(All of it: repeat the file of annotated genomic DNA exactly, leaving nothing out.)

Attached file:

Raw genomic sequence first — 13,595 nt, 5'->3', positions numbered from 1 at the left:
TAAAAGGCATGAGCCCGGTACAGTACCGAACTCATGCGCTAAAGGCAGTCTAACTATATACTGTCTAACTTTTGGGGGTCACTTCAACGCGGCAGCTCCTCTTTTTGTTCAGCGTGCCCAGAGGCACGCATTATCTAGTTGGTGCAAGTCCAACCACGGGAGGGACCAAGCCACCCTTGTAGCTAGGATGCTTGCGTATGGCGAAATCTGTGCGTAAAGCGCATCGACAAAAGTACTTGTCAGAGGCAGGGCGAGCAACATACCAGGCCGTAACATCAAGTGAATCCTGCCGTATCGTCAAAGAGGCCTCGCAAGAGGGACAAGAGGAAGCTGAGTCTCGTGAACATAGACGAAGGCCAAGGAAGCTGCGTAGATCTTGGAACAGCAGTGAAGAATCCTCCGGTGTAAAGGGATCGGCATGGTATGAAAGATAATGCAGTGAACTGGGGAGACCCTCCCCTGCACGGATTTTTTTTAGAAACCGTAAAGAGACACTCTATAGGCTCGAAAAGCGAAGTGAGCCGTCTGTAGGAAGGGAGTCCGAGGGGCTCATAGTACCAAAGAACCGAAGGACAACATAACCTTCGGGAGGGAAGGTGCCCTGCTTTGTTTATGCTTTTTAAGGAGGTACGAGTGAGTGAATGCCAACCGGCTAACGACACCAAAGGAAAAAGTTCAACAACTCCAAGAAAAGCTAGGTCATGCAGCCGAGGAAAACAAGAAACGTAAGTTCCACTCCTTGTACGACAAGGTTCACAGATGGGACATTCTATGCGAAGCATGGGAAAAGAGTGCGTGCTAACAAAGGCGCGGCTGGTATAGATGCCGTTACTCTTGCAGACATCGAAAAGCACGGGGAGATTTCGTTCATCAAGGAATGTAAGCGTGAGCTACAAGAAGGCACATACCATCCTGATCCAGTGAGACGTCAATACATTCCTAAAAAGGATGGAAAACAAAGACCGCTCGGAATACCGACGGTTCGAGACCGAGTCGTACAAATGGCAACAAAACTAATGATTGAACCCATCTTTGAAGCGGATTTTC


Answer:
Raw genomic sequence first — 13,595 nt, 5'->3', positions numbered from 1 at the left:
TAAAAGGCATGAGCCCGGTACAGTACCGAACTCATGCGCTAAAGGCAGTCTAACTATATACTGTCTAACTTTTGGGGGTCACTTCAACGCGGCAGCTCCTCTTTTTGTTCAGCGTGCCCAGAGGCACGCATTATCTAGTTGGTGCAAGTCCAACCACGGGAGGGACCAAGCCACCCTTGTAGCTAGGATGCTTGCGTATGGCGAAATCTGTGCGTAAAGCGCATCGACAAAAGTACTTGTCAGAGGCAGGGCGAGCAACATACCAGGCCGTAACATCAAGTGAATCCTGCCGTATCGTCAAAGAGGCCTCGCAAGAGGGACAAGAGGAAGCTGAGTCTCGTGAACATAGACGAAGGCCAAGGAAGCTGCGTAGATCTTGGAACAGCAGTGAAGAATCCTCCGGTGTAAAGGGATCGGCATGGTATGAAAGATAATGCAGTGAACTGGGGAGACCCTCCCCTGCACGGATTTTTTTTAGAAACCGTAAAGAGACACTCTATAGGCTCGAAAAGCGAAGTGAGCCGTCTGTAGGAAGGGAGTCCGAGGGGCTCATAGTACCAAAGAACCGAAGGACAACATAACCTTCGGGAGGGAAGGTGCCCTGCTTTGTTTATGCTTTTTAAGGAGGTACGAGTGAGTGAATGCCAACCGGCTAACGACACCAAAGGAAAAAGTTCAACAACTCCAAGAAAAGCTAGGTCATGCAGCCGAGGAAAACAAGAAACGTAAGTTCCACTCCTTGTACGACAAGGTTCACAGATGGGACATTCTATGCGAAGCATGGGAAAAGAGTGCGTGCTAACAAAGGCGCGGCTGGTATAGATGCCGTTACTCTTGCAGACATCGAAAAGCACGGGGAGATTTCGTTCATCAAGGAATGTAAGCGTGAGCTACAAGAAGGCACATACCATCCTGATCCAGTGAGACGTCAATACATTCCTAAAAAGGATGGAAAACAAAGACCGCTCGGAATACCGACGGTTCGAGACCGAGTCGTACAAATGGCAACAAAACTAATGATTGAACCCATCTTTGAAGCGGATTTTC